Andal Ampatuan Jr. , Andal Ampatuan Sr. and Zaldy Ampatuan.
Fifteen months after a politically-motivated massacre on 23 November 2009 in the southern province of Maguindanao in which 32 journalists were killed, the case against the alleged killers has ground to a halt.
The accused masterminds – Andal Ampatuan Sr. and his two sons, Andal Ampatuan Jr. and Zaldy Ampatuan – and the members of the Ampatuan family private militia who allegedly carried out the gruesome massacre have still not been tried.
Some of them are waiting to be freed on bail and Zaldy Ampatuan, the suspended governor of the Autonomous Region in Muslim Mindanao (ARMM), has petitioned the Court of Appeals for a review of the Department of Justice finding of probable cause in his case. If the court rules in his favour, not only would he be released but all charges against him would be dropped.
Reporters Without Borders warns President Benigno Aquino III’s administration that it will break its promise to combat impunity if it yields to the pressure from the Ampatuan family. Everything possible must be done to hold the trial within a reasonable period and Zaldy Ampatuan must be shown no leniency. In view of the gravity of this mass murder, the credibility of the Philippine justice system is now at stake.
The press freedom organization voices its support for all the relatives of the massacre victims who demonstrated today in Manila in protest against Zaldy Ampatuan’s possible release.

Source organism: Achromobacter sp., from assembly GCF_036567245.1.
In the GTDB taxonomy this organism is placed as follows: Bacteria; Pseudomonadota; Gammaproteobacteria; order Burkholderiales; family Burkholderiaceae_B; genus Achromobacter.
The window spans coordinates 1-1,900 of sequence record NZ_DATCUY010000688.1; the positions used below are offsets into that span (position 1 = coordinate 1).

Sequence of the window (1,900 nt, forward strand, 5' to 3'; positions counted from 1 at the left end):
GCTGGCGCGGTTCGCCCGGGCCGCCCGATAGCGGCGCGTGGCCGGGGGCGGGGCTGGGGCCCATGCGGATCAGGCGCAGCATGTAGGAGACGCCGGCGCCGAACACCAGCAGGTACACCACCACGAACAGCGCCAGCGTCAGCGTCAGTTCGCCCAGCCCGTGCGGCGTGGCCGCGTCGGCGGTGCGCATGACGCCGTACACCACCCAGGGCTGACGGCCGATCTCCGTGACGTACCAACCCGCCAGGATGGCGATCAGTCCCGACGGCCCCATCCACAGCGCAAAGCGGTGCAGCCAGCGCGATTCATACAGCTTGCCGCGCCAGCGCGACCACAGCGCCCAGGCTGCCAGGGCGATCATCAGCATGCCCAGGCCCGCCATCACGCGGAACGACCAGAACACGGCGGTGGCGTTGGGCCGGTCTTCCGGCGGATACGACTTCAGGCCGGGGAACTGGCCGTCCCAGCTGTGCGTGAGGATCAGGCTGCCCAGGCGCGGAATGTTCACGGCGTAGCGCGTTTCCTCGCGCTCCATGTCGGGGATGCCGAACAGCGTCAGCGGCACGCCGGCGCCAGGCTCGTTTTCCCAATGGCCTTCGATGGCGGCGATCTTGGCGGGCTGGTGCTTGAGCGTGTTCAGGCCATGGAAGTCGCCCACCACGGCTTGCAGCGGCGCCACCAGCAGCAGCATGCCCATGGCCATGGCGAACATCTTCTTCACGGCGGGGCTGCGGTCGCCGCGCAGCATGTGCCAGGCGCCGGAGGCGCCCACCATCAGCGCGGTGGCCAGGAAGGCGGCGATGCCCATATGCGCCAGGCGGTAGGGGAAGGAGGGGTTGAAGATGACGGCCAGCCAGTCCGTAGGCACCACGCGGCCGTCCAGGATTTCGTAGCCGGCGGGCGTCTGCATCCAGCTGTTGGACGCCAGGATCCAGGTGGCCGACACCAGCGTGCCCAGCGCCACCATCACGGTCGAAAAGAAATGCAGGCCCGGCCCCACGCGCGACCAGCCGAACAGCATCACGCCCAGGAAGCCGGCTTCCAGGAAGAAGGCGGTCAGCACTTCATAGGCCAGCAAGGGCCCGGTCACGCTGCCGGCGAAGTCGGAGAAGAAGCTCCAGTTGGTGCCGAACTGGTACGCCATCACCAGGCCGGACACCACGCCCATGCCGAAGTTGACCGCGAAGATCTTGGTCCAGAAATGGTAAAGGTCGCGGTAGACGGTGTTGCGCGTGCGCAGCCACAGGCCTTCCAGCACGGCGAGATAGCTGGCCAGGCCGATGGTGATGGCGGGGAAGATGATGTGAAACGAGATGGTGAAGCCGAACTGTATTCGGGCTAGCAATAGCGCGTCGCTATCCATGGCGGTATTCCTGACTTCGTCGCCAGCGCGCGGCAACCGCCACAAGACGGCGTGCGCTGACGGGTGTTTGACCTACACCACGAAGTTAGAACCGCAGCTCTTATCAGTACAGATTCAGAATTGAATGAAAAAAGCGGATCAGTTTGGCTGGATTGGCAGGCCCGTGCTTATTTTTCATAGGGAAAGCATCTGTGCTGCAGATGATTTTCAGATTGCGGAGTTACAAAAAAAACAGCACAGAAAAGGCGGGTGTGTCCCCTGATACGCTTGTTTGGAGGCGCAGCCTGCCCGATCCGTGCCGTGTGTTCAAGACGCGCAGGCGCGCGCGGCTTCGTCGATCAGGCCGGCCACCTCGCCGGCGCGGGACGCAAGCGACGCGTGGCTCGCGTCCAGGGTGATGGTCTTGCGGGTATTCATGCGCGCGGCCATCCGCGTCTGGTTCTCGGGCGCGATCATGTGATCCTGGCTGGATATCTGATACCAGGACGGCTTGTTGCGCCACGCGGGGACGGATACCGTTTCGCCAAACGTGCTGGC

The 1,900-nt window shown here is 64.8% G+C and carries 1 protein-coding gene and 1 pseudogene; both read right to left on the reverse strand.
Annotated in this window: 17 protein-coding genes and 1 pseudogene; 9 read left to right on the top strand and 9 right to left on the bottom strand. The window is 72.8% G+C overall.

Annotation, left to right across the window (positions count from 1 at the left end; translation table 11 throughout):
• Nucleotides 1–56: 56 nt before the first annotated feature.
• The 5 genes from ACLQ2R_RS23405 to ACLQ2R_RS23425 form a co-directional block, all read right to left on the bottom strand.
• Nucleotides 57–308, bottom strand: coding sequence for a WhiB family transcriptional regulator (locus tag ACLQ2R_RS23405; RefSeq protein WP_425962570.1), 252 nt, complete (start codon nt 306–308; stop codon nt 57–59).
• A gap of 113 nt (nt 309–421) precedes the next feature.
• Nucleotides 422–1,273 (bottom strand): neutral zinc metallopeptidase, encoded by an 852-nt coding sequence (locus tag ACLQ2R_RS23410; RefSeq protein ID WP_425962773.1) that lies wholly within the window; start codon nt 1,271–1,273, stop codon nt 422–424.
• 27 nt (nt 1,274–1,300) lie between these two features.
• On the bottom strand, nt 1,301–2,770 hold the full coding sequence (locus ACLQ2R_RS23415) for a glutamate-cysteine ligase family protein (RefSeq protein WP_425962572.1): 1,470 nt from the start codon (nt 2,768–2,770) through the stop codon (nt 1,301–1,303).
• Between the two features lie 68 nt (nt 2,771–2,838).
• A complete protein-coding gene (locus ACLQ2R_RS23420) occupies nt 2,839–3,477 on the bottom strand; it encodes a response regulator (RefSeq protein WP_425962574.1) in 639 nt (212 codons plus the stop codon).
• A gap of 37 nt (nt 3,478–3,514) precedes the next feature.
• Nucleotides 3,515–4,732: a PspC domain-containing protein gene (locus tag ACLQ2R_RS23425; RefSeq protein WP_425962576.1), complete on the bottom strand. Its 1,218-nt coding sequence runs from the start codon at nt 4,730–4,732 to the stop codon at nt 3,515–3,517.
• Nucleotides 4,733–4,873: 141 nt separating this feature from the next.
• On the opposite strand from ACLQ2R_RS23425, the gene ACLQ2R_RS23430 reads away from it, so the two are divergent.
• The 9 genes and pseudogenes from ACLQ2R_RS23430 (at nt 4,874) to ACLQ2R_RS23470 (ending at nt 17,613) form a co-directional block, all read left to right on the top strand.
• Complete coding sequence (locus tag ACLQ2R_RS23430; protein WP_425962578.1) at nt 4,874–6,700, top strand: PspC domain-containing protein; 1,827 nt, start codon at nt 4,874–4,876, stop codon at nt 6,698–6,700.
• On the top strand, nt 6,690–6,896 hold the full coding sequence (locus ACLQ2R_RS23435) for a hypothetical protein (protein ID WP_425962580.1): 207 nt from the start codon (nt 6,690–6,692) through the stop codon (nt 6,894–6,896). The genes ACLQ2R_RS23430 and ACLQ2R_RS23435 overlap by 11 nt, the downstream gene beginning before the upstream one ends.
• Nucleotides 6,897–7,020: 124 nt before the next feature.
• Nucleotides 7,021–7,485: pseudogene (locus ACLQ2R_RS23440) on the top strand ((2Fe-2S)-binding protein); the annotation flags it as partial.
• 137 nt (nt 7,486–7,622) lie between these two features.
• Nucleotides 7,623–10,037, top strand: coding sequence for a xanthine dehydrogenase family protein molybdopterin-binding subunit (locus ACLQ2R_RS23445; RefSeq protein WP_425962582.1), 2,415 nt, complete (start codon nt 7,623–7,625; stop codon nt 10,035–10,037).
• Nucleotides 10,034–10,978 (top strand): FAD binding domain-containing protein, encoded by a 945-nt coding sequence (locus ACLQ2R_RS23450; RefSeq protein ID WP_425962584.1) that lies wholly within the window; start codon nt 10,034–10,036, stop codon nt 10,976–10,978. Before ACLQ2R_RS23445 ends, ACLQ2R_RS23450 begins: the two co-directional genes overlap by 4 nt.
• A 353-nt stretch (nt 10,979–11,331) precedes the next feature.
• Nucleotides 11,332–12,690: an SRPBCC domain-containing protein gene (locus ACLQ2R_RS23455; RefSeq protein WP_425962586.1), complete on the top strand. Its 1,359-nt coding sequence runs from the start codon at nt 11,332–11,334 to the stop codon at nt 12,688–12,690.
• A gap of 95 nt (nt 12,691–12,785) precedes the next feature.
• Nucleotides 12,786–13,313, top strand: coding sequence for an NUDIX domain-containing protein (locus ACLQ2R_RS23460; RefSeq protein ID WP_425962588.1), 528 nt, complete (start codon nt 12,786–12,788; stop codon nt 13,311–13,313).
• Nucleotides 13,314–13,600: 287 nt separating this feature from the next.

More information about the massacre, the deadliest in the media’s history: http://en.rsf.org/philippines-tribu...
Damning testimony for Ampatuan clan
“That’s easy, father. We kill all of them when they come here.” This is what Andal Ampatuan Jr allegedly told his father, the head of the Ampatuan clan, according to one of the first witnesses in the trial of the 196 clan members, mostly militiamen, who are charged with the November 2009 massacre of 57 civilians, including 32 journalists, in the southern province of Maguindanao.
The testimony, given by a former family employee who attended a meeting at the home of the leading defendant’s father, then provincial governor Andal Ampatuan Sr, six days before the massacre, clearly indicated that the massacre was premeditated.
The former employee, Lakmudin Saliao, quoted the father as replying: “Do not entrust the roadblock to others. You yourself should stop them at the highway, near the place where a backhoe is conducting some diggings.”
The subject of the alleged meeting was how the family should respond to a political rival’s plans for a motorcade through the province led by the rival’s wife, who was one of the victims. It was evident from Saliao’s testimony that Andal Ampatuan Jr made it clear to his father that he intended to kill all of the motorcade’s members.
Saliao gave his evidence when the trial resumed yesterday in Manila. Lawyers for the accused asked for a 10-day adjournment but Judge Jocelyn Reyer rejected the request.
More information about the trial: http://en.rsf.org/philippines-a-law...